BIG HIGHWAY DEPARTMENT AUCTION - Calhoun Gets Smallest Amount Road Money

By Bob Weaver

The state Division of Highways is holding the first of two large public equipment auctions today in Buckhannon.

Highway secretary Paul Mattox has been adamant the selling of a lot of extra equipment used in county maintenance is not a signal that the agency is going to outsource or downsize.

The Core Maintenance Program, a new system which focuses on basic road patching, grading, mowing and snow removal, is moving forward, although West Virginia legislators seemed to be unaware of the changes this week. (See earlier Herald stories)

Deputy State Highway Engineer for Operations John Walker said today's auction is the annual DOH auction, indicating it is routine.

It is expected to bring $4 million.

"We have equipment every year that needs to be replaced. It has reached its useful life and we take it to the auction and try to get the most out of it as we can."

A second auction of much newer equipment is scheduled for September.

Walker says the agency hopes to get rid of several major pieces of equipment that aren't being used.

He says the second auction is simply about getting rid of dump trucks, end loaders and other large pieces of equipment that are parked most of the time.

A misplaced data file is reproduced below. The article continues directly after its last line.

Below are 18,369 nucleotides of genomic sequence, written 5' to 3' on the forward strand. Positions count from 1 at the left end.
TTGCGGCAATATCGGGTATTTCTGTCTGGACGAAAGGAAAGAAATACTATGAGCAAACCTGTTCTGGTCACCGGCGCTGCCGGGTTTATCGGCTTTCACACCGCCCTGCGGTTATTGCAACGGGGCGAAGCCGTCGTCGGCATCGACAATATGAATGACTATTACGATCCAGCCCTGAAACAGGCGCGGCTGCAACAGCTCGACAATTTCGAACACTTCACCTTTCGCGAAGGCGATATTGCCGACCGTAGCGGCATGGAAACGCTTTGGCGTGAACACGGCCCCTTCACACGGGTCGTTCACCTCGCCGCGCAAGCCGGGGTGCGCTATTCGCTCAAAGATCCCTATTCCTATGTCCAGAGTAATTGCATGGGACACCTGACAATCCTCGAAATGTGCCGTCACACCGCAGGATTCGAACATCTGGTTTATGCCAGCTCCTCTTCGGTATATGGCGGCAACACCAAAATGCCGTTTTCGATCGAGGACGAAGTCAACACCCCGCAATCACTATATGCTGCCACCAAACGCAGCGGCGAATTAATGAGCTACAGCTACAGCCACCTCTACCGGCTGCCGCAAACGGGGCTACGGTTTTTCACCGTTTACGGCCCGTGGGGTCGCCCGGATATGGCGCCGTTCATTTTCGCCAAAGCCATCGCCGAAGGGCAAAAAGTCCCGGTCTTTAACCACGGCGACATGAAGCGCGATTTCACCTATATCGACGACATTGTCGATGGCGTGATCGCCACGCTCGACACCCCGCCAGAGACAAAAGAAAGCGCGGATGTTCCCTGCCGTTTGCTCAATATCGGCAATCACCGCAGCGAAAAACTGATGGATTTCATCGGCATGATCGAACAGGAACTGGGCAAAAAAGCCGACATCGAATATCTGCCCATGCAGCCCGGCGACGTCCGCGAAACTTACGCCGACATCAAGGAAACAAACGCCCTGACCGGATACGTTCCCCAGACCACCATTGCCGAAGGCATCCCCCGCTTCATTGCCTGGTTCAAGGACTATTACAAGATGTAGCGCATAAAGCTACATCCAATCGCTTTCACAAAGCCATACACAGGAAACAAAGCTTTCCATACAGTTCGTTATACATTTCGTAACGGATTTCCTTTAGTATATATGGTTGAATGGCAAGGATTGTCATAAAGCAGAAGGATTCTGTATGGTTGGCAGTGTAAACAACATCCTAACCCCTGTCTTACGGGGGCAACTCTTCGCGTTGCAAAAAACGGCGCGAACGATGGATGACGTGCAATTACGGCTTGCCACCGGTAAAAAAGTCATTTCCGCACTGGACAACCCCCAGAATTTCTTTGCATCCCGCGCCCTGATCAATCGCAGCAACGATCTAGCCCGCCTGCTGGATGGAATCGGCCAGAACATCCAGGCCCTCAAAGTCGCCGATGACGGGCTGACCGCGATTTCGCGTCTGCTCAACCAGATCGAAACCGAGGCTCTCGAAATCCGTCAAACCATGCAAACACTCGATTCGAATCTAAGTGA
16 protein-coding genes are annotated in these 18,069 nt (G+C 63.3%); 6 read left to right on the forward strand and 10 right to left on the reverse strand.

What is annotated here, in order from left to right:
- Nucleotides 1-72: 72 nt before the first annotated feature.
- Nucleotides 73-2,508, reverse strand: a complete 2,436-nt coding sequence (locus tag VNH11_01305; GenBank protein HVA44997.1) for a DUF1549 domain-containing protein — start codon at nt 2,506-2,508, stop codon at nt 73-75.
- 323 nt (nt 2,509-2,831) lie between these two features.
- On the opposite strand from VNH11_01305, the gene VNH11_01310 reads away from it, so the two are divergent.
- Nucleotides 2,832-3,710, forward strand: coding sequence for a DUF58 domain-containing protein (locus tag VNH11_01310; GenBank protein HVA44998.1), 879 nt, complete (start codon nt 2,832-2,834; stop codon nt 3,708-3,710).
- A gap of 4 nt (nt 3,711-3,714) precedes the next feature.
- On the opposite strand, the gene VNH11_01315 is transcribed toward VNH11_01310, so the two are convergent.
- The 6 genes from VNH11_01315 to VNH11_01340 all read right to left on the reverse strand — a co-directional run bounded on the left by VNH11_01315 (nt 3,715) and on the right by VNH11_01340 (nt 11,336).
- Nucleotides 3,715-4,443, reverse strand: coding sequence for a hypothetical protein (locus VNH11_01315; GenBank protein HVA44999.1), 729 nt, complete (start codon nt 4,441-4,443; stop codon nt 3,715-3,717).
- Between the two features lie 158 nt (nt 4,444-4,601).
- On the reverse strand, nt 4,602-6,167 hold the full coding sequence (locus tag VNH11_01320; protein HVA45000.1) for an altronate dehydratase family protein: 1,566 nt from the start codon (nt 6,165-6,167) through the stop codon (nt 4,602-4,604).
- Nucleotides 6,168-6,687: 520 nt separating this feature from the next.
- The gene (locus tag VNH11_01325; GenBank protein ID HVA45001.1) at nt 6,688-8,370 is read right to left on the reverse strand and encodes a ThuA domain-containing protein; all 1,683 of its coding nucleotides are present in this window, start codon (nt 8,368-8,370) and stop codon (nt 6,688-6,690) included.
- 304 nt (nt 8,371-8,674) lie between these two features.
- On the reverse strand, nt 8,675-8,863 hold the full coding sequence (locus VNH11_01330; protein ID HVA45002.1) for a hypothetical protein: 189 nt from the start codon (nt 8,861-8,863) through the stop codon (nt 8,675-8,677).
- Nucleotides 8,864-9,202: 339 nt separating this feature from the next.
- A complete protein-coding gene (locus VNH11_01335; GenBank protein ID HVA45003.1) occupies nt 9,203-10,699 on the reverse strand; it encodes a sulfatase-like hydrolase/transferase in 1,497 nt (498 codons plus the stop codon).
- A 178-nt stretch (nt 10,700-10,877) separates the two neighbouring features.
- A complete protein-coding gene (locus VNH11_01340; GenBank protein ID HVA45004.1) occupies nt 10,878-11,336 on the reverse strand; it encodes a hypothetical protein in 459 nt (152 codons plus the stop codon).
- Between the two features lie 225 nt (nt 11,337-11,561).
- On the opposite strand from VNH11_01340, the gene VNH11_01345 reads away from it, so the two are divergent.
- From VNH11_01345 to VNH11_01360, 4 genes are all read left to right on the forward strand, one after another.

He says it's not new equipment by any means.

"Some of it will not have met its useful life, but I would venture to say nearly all of it will still be quite old," indicating most of the equipment is four to six years old."

Walker claims the annual savings for the agency by getting rid of the surplus equipment is between six and eight million dollars, a statement that skeptics told the Herald is misleading.

Secretary Mattox has said his department is continuing to push legislation that allows public-private road projects, already in existence in twenty-one states.

Mattox said the passage of the public-private road bill would mean new highway construction for the Mountain State.

Those roads would be toll highways.

Calhoun County continues to be allocated the least amount of project money for road improvements. (See earlier Herald story)